The Cyber Security Challenge, a series of national events designed to encourage talented professionals to join the UK IT security industry, has just announced its latest winner, 28-year-old chemist Stephen Miller.
Miller, from Hertfordshire, beat thousands of registered candidates in a series of competitions over the past year to scoop the prize.
But unlike last year's winner, Dan Summers, who took up a role at the information security team of the Royal Mail Group, Miller has no designs to switch from his current role at GlaxoSmithKline (GSK) to a cyber security position.
When Computing asked Miller why this was, he said: "I've made a career at GSK where I have worked for five years. While I am moving at one promotion a year it is difficult to just drop everything. I'm now a team leader and of course I could transfer at a similar level [in cyber security] where there is a clear career path, but I'm not in the situation where I'm looking to change."
And herein lies the problem: a programme dedicated to unearthing talent may have found that talent but it has not convinced that person that the IT security industry is somewhere he would like to work.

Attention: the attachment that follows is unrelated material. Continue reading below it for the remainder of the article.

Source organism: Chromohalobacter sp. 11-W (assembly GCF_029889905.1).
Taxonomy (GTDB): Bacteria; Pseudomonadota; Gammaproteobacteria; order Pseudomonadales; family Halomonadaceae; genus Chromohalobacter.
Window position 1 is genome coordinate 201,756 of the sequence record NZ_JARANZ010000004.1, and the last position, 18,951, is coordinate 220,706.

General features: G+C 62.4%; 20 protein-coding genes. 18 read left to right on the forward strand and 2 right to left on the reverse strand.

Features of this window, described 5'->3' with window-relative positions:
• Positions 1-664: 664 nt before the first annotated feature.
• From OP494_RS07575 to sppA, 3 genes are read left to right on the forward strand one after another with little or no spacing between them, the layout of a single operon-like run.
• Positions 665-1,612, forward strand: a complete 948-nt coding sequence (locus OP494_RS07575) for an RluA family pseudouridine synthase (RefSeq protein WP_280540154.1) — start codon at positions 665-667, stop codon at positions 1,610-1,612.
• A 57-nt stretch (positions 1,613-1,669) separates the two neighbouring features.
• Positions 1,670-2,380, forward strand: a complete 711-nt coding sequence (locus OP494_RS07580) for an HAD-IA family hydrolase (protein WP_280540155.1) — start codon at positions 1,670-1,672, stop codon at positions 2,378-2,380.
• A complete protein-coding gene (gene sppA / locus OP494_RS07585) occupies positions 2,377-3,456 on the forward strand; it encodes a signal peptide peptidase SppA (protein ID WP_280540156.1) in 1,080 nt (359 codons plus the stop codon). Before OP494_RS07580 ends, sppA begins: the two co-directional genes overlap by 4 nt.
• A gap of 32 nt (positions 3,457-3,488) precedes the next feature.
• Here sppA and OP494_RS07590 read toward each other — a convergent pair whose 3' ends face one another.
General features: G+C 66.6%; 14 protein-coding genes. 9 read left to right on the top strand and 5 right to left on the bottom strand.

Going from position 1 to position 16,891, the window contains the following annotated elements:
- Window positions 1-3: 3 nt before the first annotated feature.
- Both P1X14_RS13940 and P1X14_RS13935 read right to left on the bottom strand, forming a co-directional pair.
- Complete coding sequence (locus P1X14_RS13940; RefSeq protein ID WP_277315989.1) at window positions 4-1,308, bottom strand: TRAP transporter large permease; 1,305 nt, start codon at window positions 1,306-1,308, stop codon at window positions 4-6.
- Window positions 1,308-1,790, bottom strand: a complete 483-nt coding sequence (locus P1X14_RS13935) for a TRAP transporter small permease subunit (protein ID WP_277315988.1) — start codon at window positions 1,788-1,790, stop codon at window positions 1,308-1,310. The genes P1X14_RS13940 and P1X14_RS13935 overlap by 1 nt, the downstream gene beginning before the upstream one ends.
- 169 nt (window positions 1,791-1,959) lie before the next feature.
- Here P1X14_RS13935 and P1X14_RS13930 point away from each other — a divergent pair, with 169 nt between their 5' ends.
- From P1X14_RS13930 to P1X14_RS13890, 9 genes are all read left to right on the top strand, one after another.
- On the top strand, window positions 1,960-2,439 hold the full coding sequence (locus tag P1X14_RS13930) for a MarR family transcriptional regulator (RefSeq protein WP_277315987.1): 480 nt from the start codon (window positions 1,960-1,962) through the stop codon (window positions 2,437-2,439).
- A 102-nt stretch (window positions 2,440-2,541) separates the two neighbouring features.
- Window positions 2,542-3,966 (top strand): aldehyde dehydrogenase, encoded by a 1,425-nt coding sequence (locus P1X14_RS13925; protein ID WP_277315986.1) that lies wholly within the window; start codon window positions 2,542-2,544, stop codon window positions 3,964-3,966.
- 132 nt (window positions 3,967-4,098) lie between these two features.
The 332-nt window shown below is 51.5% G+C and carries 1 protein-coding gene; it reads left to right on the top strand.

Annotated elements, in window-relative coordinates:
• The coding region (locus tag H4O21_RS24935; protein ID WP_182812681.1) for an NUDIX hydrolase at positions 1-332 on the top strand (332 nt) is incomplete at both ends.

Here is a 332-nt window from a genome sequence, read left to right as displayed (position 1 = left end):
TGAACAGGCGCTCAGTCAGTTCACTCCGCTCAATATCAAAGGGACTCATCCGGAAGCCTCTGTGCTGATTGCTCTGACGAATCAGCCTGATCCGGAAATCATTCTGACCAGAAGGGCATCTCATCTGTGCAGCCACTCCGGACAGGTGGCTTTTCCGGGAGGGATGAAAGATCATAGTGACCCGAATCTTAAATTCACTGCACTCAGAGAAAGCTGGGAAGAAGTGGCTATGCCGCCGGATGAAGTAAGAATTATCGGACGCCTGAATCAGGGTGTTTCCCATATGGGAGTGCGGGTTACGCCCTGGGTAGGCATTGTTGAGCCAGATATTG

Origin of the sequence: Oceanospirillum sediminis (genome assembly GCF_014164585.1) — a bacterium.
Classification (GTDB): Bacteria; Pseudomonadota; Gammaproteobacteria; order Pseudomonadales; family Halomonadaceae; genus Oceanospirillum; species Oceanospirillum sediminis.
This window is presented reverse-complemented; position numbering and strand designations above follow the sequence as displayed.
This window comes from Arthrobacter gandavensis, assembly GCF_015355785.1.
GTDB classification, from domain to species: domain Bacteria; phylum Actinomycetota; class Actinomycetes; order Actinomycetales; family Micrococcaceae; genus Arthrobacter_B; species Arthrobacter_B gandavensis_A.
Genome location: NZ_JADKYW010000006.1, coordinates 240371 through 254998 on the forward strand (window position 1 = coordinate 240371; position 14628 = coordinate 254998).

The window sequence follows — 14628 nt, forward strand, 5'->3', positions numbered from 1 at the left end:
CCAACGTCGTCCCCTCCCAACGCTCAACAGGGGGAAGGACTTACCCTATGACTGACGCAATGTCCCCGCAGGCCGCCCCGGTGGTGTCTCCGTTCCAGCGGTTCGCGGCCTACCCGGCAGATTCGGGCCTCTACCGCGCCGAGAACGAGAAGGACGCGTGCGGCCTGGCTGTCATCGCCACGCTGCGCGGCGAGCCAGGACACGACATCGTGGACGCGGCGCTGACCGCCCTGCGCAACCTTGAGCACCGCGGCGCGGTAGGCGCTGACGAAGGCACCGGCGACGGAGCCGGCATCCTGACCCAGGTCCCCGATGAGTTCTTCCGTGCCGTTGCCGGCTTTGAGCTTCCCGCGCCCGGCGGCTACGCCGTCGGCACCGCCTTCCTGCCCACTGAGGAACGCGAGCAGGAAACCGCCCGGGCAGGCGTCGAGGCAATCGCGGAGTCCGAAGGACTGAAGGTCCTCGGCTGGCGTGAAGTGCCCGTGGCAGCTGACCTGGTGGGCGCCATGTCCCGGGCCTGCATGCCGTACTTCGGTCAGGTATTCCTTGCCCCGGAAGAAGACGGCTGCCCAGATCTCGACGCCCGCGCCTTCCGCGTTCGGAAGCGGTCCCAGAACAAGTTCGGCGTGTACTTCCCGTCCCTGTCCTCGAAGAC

HP and Cassidian backed the Challenge final and Jonathan Bathurst, cyber lead, UK public sector at HP, admitted that he was disappointed that Miller did not want to seek a role in cyber security in the near future.
"It is a shame that Stephen is happy with his current position. But we saw a lot of other fantastic potential with other competitors. Some of them could be future champions if they sign up again for next year's challenge," he told Computing.
The situation is no doubt also disheartening for the many competitors who would love to work in the industry but who were overlooked, while someone who had no intention of entering the industry won the main prize.
Miller, though, defended the competition, stating that his winning the Challenge despite coming from a pharmaceutical background shows that competitors do not have to come from IT.
"While I'm not looking to move, it shows the talent pool is broader," he said.
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